SB 46 Intel: Pats have real hometown support

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SB 46 Intel: Pats have real hometown support

FOXBORO -- These days, Aaron Hernandez doesn't have much time to reflect on the fact that he's about to play in the Super Bowl for the team he rooted for growing up, but in the rare instances that he does, he's overcome with emotion.

"When I do get the chance to think about it, it brings tears to my eyes," Hernandez said Friday. "It's crazy. I always thought about playing in the NFL. I was a fan of the Patriots and Drew Bledsoe so just to be able to play and be on this team and actually contribute is an honor."

Growing up in Bristol, Conn. -- where enemy lines between Giants and Pats fans are often drawn between next door neighbors -- Hernandez was always around both New England and New York fans. He even says that, despite his own personal success in with the Patriots, there are still a few Giants fans in his family.

But the second-year tight end has been a Patriots fan for as long as he can remember. He was seven years old for Super Bowl XXXI when the Patriots made it to the Super Bowl behind Bledsoe but lost to the Packers.

"I was a fan of the Patriots because the first jersey I had was Bledsoe," Hernandez said.

He was just a freshman at the University of Florida when the Patriots lost Super Bowl XLII to the Giants. Now, after putting together a breakout season -- 79 catches for 910 yards and 7 touchdowns -- he's looking forward to helping the team he once cheered as a fan to come away with a different result.

"It's what you live for," Hernandez said. "You want to be that person making plays in a big game, or being on the field starting and being able to contribute. When you get the opportunity to contribute in a game like this, you got no choice but to show up."

Like Hernandez, safety James Ihedigbo and defensive lineman Ron Brace also grew up watching Super Bowls in New England, rooting for the Pats.

Brace is from Springfield and was a senior at Worcester Burncoat high school when the Patriots won Super Bowl XXVIII over the Panthers.

Ihedigbo grew up in Amherst, Mass., then went to UMass Amherst, where he spent Super Bowl Sundays at The Hanger Bar and Grill with friends and orders of chicken wings.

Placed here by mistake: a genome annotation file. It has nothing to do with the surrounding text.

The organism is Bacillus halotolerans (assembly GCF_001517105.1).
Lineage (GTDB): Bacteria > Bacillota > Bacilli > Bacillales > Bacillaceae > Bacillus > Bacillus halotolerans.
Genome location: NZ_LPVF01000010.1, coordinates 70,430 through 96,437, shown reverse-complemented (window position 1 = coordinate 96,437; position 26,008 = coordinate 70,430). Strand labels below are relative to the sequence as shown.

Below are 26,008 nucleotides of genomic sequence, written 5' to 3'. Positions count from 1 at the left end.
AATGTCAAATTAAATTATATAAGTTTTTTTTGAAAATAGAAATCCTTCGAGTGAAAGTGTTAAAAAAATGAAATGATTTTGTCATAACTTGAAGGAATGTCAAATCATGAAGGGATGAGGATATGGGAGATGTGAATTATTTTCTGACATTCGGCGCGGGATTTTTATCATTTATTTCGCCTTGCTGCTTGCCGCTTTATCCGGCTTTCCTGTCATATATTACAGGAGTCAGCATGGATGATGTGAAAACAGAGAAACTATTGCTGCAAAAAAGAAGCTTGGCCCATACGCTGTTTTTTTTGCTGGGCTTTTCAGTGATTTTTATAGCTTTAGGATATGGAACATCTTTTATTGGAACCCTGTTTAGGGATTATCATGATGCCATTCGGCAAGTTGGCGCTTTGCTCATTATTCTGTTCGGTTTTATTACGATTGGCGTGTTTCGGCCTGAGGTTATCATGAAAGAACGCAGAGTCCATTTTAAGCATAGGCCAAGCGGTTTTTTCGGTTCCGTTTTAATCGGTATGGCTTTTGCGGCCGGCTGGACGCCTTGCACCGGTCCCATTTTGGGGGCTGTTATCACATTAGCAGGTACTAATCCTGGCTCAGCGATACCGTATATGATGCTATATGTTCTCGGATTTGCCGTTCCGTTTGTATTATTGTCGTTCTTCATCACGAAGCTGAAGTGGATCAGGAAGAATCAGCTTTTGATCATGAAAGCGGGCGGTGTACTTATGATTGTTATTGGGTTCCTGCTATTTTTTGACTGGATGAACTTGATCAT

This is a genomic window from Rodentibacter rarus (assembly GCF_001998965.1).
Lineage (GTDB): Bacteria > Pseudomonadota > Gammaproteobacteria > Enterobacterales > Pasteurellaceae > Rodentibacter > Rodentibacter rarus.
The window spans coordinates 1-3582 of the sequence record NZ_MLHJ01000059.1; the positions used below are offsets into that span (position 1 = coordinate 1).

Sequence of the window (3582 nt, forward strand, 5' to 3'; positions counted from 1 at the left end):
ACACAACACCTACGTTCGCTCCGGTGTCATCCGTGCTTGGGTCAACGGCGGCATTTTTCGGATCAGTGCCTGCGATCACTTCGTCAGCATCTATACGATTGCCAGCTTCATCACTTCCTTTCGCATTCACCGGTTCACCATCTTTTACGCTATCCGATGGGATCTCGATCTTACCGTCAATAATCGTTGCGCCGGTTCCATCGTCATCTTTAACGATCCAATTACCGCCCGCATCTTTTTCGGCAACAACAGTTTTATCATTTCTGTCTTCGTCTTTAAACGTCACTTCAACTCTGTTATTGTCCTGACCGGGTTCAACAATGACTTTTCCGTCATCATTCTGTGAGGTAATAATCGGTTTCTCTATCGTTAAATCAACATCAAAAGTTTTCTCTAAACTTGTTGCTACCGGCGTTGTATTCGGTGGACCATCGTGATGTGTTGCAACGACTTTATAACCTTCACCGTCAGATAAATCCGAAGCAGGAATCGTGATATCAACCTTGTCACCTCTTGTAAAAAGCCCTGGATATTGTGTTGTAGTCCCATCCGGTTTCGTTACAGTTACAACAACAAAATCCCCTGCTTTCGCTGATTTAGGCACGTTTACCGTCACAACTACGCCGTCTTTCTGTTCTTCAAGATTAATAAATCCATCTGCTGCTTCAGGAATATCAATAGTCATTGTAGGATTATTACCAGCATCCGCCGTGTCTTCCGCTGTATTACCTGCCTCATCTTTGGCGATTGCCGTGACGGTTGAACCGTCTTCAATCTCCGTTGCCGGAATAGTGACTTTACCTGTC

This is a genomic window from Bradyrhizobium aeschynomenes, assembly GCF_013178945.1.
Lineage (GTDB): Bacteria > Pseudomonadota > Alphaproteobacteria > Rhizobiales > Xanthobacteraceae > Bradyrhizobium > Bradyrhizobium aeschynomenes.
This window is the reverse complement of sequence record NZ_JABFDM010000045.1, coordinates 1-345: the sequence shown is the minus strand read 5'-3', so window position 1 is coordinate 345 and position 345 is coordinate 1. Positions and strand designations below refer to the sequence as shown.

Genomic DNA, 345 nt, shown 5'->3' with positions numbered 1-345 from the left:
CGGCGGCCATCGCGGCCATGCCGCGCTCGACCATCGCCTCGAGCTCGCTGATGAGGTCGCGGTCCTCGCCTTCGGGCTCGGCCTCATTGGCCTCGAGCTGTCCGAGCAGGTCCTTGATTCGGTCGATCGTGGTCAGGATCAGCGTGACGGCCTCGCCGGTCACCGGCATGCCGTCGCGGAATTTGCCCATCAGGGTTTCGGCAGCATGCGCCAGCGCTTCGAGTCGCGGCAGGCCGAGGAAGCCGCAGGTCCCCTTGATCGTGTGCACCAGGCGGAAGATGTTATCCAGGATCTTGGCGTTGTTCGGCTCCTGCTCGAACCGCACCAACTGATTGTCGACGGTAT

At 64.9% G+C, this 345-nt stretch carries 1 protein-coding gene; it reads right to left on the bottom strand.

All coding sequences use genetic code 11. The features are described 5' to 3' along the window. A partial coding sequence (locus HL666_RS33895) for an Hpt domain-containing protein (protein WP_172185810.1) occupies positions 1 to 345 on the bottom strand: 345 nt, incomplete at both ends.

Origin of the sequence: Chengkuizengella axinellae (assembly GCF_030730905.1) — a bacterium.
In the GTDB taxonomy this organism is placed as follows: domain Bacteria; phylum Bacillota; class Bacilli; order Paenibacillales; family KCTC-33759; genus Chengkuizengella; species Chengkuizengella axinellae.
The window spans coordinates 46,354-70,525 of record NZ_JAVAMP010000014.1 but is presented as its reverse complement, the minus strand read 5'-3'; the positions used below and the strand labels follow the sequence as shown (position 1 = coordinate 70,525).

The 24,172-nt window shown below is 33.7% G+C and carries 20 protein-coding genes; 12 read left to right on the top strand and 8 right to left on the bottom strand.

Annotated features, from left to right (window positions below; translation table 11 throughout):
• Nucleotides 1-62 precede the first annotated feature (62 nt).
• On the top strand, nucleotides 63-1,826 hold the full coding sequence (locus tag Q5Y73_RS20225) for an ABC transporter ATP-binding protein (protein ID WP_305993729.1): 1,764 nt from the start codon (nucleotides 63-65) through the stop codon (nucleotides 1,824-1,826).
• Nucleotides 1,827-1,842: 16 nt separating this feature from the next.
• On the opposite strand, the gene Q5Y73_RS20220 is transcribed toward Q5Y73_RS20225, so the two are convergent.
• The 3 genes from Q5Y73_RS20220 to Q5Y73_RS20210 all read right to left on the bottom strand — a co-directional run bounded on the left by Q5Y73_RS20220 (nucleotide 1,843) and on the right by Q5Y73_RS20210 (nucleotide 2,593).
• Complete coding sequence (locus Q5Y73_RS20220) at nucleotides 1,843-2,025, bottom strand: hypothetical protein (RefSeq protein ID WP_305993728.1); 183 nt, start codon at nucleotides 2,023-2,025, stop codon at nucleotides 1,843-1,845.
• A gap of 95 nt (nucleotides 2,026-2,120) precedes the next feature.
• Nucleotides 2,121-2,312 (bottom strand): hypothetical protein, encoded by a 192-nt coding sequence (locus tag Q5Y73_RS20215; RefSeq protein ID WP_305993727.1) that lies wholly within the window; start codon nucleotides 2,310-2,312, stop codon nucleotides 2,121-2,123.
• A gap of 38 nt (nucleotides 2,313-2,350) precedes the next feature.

"We literally would watch and say 'Wow!' in amazement at the intensity of the game and what's at stake and wondering how those guys play under such pressure," Ihedigbo said. "Now we're on the other side of it."

Ihedigbo's friends at The Hanger will have a chance to see their hometown hero play on the game's biggest stage next week in Indianapolis.

"It's awesome," Ihedigbo said. "It's definitely a great great feeling, knowing that I grew up in Massachusetts and now I'm playing for the team that I watched for so many years. It's a surreal feeling and I'm definitely blessed to be part of it."

Bruins tap Maine-bound goalie Swayman in fourth round

Bruins tap Maine-bound goalie Swayman in fourth round

CHICAGO – It was thought the Bruins might swing for the fences with Boston University goalie Jake Oettinger, particularly if they traded down in the first round, but they ended up filling their goalie quota on Saturday in the fourth round of the NHL Draft at the United Center. The B’s selected University of Maine-bound Jeremy Swayman with the 111th pick in the draft after an impressive run for the Alaska native at Sioux Falls as a junior hockey player.

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The 6-foot-2, 183-pound Swayman posted a 2.90 goals-against average and a .914 save percentage in 32 games for a poor Sioux City junior team, but distinguished himself with his size, athleticism and competitiveness as the rare goalie prospect to come out of the great state of Alaska. Swayman was eating breakfast in his Alaskan home while watching himself get drafted by the Bruins. Needless to say, he was pumped as he readies for his first season in Hockey East.